I am not sure if this is the most elegant approach, but it worked for me and maybe it will help somebody get started in the right direction. If you have 1.5+ of PostgreSQL then use ST_Buffer with different endcaps - I am sure it performs this in a much more efficient manner).
Because I have the two rectangles and all their coordinates, the biggest problem was insuring that I am joining the exposed open parts and not touching the other side (which side is the kink on?)
How do I know which points to join?
I've built a "Rectangle" class that has the points TL, TR, BL, BR. They are always oriented along the line.
That way I always know that a TL will link to a BL and a TR will link to a BR.
How do I know whether to join BL to TL or BR to TR?
Based on the difference in angle between the two rectangles I can determine what side has the kink.
In my Rectangle class I am also keeping track of the angle and normalizing it to 0->360 degrees. I don't think this was the best approach but it made it easier for me to understand the problem in my head. I had to do some basic math when the difference in angle was greater then 180 degrees as it causes the kink to flip to the other side.
How do I build the curve?
Once I have identified which points I wish to join (j1 from rectangle 1, j2 from rectangle 2), I need to find a third point somewhere out in the middle (see example above (pa1)). This is used for quadratic bezier curves which I use to build the arc between the points. This third point is used to "pull" the curve away from the rectangles.
The python function I used to build the curves is:
def get_bezier_curve(j1, j2, pa1, segments=8):
Given 2 points (j1, and j2) calculate the bezier curve
between them - using point pa1 to pull the curve away
from the points.
Segments determines the number of points calculated for
# j1 is always first item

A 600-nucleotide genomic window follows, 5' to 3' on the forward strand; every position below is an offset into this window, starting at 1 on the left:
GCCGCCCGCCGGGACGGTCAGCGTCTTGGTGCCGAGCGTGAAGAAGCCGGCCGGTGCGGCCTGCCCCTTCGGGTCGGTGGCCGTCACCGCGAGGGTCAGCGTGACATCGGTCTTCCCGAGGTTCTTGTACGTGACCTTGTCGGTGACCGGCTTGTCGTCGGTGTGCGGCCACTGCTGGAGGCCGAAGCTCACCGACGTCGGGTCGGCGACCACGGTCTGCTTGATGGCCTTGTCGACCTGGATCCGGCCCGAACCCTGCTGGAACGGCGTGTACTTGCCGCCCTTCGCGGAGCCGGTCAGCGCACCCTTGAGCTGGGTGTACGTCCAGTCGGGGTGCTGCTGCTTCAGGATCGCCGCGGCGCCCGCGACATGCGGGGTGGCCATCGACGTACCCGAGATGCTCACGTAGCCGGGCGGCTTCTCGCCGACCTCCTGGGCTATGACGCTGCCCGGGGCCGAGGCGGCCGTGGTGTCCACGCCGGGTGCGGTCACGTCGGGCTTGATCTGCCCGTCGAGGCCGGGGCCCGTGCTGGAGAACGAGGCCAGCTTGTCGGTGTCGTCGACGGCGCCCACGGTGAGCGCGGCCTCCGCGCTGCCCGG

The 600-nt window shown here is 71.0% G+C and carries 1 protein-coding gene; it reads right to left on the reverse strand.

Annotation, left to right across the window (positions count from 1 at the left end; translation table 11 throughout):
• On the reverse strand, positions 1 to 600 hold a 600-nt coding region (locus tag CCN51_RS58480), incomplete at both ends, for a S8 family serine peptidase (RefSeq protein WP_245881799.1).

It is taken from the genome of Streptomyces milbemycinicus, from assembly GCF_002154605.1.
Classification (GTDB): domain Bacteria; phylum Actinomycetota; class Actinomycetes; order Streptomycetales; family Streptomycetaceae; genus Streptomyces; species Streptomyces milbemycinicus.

coords = [j1]
step = 1.0 / segments
# Quadratic bezier curve
for t in drange(step, 1.0-step, step):
x = ((1-t)*(1-t)*j1 + 2*(1-t)*t*pa1+t*t*j2)
y = ((1-t)*(1-t)*j1 + 2*(1-t)*t*pa1+t*t*j2)
# j2 is always last item
To find this, I find the intersection between the inner lines (lines on the side of a rectangle that doesnt have a kink) (i1). Then I create a vector from this towards the original point (p1) that both rectangles share (the original point before buffering). I then increase the length of this to find my point to pull the curve (pa1).
I then build the curve using the above algorithm between j1, and j2 using pa1 pull out the curve.
I then create a polygon out of i1 -> j1 ... bezier curve points ... j2 -> i1.
I then take all the kink polygons, and the rectangle polygons I have and perform a cascaded union (using GEOS from GeoDjango - although you could use Shaply) to collapse these polygons into a single polygon.
Note: To reasons I do not quite fully understand when taking a MultiPolygon of all this data and performing a cascaded union I am not always given a Polygon. Sometimes I am given a GeometryCollection of a useless LineString (no idea where this is coming from) and the combined Polygon. I am guessing this is some side-effect to collapsing certain geometries and stuff not fitting correctly - maybe rounding errors - not sure. If anybody knows why please let me know.